If you’re looking for advice when it comes to planning your financial life, you’re not alone. According to the United States Bureau of Labor Statistics jobs for financial advisors will grow at a “much faster” than average pace of 15% between 2016-2026 . What’s more is that U.S. News and World Report ranks the “financial advisor” job as #8 for the top 25 business jobs in 2018.

Though it seems like Americans are increasingly requesting and using financial help in some form or another, recent finding by Certified Financial Planner Board (CFP Board,) indicates that many people are still very skeptical around the advice they might be getting from their financial advisor. For example, a 2015 opinion survey found that, “a majority of respondents believe that financial advisors act in their companies’ best interests rather than the consumers’ best interests (60% vs. 25%)”

Perhaps the most surprising finding in the report is that many people believed that the financial advisor they were working with had some sort of accreditation, like the CFP certification. This could mean that many people are unaware of the type of financial help they actually need along with the type of qualified professional they would engage to provide that help.

It might be useful to outline the various designations in the financial services industry and how they are best suited to help you accomplish your financial goals. This way, you can be more informed and confident about the financial help you are getting.

Certified Financial Planner® (CFP)

This is perhaps the most common designation that people are familiar with when it comes to financial advisory professionals. A certified financial planner is a type of financial advisor that has earned accreditation by way of certification provided by the CFP Board. The CPF board will only certify individuals that meet the four “Es,” outlined on their website:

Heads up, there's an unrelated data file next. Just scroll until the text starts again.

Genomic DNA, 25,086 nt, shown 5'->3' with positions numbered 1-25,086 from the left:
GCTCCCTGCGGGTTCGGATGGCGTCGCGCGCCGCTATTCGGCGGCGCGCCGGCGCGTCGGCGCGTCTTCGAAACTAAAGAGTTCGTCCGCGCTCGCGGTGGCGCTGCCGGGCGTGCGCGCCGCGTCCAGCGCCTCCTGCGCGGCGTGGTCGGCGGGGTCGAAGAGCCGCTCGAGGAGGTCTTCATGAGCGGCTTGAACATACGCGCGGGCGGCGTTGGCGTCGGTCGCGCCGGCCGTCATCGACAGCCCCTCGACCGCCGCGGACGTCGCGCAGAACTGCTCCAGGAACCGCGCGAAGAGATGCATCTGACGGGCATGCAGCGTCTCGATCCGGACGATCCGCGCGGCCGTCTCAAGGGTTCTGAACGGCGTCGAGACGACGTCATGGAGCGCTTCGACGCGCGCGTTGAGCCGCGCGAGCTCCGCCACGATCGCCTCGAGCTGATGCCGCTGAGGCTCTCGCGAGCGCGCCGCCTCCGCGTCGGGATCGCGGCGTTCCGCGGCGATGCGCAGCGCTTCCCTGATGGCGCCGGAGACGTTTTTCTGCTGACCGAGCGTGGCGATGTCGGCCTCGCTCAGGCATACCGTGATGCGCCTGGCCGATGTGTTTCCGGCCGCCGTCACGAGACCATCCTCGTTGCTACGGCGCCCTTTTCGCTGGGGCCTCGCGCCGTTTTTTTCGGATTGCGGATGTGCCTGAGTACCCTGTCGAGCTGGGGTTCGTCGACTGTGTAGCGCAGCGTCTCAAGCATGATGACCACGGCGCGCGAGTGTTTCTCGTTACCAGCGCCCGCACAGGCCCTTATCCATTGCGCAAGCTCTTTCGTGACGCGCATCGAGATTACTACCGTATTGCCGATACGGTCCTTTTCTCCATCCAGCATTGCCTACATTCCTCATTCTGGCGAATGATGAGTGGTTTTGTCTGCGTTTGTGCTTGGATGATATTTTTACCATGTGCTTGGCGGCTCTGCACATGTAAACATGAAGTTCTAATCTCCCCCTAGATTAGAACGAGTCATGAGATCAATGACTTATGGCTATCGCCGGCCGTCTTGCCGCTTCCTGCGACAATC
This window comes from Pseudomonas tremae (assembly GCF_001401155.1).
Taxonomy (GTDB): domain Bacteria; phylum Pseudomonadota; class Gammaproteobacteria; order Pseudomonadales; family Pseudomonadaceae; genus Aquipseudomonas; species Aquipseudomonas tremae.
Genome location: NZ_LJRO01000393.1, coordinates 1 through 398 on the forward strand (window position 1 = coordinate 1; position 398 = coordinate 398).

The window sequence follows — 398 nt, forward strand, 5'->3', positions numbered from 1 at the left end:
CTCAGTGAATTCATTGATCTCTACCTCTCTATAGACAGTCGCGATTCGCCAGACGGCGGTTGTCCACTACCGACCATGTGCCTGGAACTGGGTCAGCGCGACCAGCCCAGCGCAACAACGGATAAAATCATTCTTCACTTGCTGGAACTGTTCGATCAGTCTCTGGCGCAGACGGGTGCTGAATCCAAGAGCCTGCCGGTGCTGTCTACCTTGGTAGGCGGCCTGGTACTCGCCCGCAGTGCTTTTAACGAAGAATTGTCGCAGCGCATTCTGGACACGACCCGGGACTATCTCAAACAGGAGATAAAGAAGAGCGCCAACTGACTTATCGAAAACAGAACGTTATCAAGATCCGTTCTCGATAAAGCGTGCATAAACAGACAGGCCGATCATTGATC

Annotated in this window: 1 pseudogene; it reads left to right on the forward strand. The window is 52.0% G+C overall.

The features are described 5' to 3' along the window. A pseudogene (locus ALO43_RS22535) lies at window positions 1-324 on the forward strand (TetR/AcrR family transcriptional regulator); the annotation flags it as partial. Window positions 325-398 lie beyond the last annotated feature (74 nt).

• Education
  • Examination
  • Experience
  • Ethics

Also, the CFP board requires CFPs to renew their certification every 2 years. Part of the renewal process is completing at least 30 hours of continuing education within that two years.

Most individuals would do just fine working with a CFP, as they are qualified to help people with planning that involves estates, insurance, taxation, investment and retirement needs.

Chartered Financial Analyst® (CFA)

The CFA designation is, perhaps, the next most common certification that people are familiar with. The CFA Institute provides certification to individuals desiring to be a financial analyst. To qualify for CFA certification, individuals must also pass a series of exams, undergo extensive training and fulfill continuing education requirements.

In order to obtain the CFA designation, a person must become a CFA candidate and enroll in the CFA program before registering for what is called the Level I exam and be a member of the CFA Institute and enroll in the CFA program.

The CFA program entrance requirement includes having:

  • A bachelor’s degree or equivalent
  • Four years of professional working experience
  • A combination of professional work experience and education that equals four or more years

CFA candidates must complete a second and third level of examination to become official CFA Charterholders. Additionally, CFAs must adhere to certain codes of conduct.  According the CFA Institute website they must, “complete a Professional Conduct Statement form to attest that they are in compliance with this requirement.”

While a CFA could certainly provide the average individual with financial planning, most people won’t need a CFA. CFAs are more likely to with high-net-worth individuals, businesses, and corporations for needs like asset management or portfolio analysis when it comes to dealing with large investments and sums of money.

Personal Financial Specialist (PFS™)

The American Institute of Certified Public Accountants (AICPA) issues this credential for CPAs that also specialize in personal financial planning. According to the AICPA website the PFS designation is a  “powerful combination of extensive tax expertise and comprehensive knowledge of financial planning.”

Only CPAs can obtain the PFS certifications. CPAs who obtain this credential will specialize in providing estate, tax, retirement, risk management and investment planning advice. Aside from being a CPA, qualifications for the PFS credential include:

  • Being a current member of the AICPA
  • Having at least 75 hours of personal financial planning education within the five-year period before applying for the PFS credential
  • 2 years of full-time business or qualifying teaching experience in personal financial planning
  • Pass a PFP-related exam

Again, most people won’t require their personal planner to be a specialist in various kinds of tax treatments, but if you’ve got an extremely complicated tax situation, this professional would be who’d you count on.